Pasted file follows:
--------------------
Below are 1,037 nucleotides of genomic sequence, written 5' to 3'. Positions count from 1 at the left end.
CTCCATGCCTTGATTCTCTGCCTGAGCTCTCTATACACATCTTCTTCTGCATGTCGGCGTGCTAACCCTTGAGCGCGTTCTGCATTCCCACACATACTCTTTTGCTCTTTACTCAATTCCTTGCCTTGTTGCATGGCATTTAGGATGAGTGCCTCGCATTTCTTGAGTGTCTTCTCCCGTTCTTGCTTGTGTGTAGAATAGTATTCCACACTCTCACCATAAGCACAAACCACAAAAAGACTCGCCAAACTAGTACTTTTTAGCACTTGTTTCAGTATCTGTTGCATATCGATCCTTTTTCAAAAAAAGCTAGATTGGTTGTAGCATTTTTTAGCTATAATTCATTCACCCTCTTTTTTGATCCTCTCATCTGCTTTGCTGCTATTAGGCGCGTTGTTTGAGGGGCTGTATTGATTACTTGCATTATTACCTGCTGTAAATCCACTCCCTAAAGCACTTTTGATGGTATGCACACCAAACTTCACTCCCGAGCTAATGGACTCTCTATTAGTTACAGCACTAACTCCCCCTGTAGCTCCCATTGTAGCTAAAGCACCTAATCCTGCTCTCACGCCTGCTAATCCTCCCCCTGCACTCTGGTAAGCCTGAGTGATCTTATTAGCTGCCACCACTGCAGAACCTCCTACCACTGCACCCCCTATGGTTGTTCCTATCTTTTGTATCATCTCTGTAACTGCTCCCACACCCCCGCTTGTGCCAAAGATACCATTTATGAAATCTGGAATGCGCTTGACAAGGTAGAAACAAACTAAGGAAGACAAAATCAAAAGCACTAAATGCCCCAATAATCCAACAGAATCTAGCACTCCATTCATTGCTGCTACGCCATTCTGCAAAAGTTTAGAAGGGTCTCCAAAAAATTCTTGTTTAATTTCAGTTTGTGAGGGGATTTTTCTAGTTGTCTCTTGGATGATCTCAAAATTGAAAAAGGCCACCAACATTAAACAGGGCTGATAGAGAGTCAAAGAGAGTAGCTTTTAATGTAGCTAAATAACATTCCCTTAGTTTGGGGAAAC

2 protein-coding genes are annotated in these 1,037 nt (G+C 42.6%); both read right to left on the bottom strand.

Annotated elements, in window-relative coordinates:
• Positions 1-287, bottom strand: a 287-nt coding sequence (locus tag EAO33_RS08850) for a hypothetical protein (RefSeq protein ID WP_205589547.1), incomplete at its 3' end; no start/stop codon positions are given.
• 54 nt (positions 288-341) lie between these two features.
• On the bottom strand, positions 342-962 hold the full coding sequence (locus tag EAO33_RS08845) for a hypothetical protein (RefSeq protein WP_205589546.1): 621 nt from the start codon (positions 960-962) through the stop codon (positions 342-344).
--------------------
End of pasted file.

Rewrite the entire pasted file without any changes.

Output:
Below are 1,037 nucleotides of genomic sequence, written 5' to 3'. Positions count from 1 at the left end.
CTCCATGCCTTGATTCTCTGCCTGAGCTCTCTATACACATCTTCTTCTGCATGTCGGCGTGCTAACCCTTGAGCGCGTTCTGCATTCCCACACATACTCTTTTGCTCTTTACTCAATTCCTTGCCTTGTTGCATGGCATTTAGGATGAGTGCCTCGCATTTCTTGAGTGTCTTCTCCCGTTCTTGCTTGTGTGTAGAATAGTATTCCACACTCTCACCATAAGCACAAACCACAAAAAGACTCGCCAAACTAGTACTTTTTAGCACTTGTTTCAGTATCTGTTGCATATCGATCCTTTTTCAAAAAAAGCTAGATTGGTTGTAGCATTTTTTAGCTATAATTCATTCACCCTCTTTTTTGATCCTCTCATCTGCTTTGCTGCTATTAGGCGCGTTGTTTGAGGGGCTGTATTGATTACTTGCATTATTACCTGCTGTAAATCCACTCCCTAAAGCACTTTTGATGGTATGCACACCAAACTTCACTCCCGAGCTAATGGACTCTCTATTAGTTACAGCACTAACTCCCCCTGTAGCTCCCATTGTAGCTAAAGCACCTAATCCTGCTCTCACGCCTGCTAATCCTCCCCCTGCACTCTGGTAAGCCTGAGTGATCTTATTAGCTGCCACCACTGCAGAACCTCCTACCACTGCACCCCCTATGGTTGTTCCTATCTTTTGTATCATCTCTGTAACTGCTCCCACACCCCCGCTTGTGCCAAAGATACCATTTATGAAATCTGGAATGCGCTTGACAAGGTAGAAACAAACTAAGGAAGACAAAATCAAAAGCACTAAATGCCCCAATAATCCAACAGAATCTAGCACTCCATTCATTGCTGCTACGCCATTCTGCAAAAGTTTAGAAGGGTCTCCAAAAAATTCTTGTTTAATTTCAGTTTGTGAGGGGATTTTTCTAGTTGTCTCTTGGATGATCTCAAAATTGAAAAAGGCCACCAACATTAAACAGGGCTGATAGAGAGTCAAAGAGAGTAGCTTTTAATGTAGCTAAATAACATTCCCTTAGTTTGGGGAAAC

2 protein-coding genes are annotated in these 1,037 nt (G+C 42.6%); both read right to left on the bottom strand.

Annotated elements, in window-relative coordinates:
• Positions 1-287, bottom strand: a 287-nt coding sequence (locus tag EAO33_RS08850) for a hypothetical protein (RefSeq protein ID WP_205589547.1), incomplete at its 3' end; no start/stop codon positions are given.
• 54 nt (positions 288-341) lie between these two features.
• On the bottom strand, positions 342-962 hold the full coding sequence (locus tag EAO33_RS08845) for a hypothetical protein (RefSeq protein WP_205589546.1): 621 nt from the start codon (positions 960-962) through the stop codon (positions 342-344).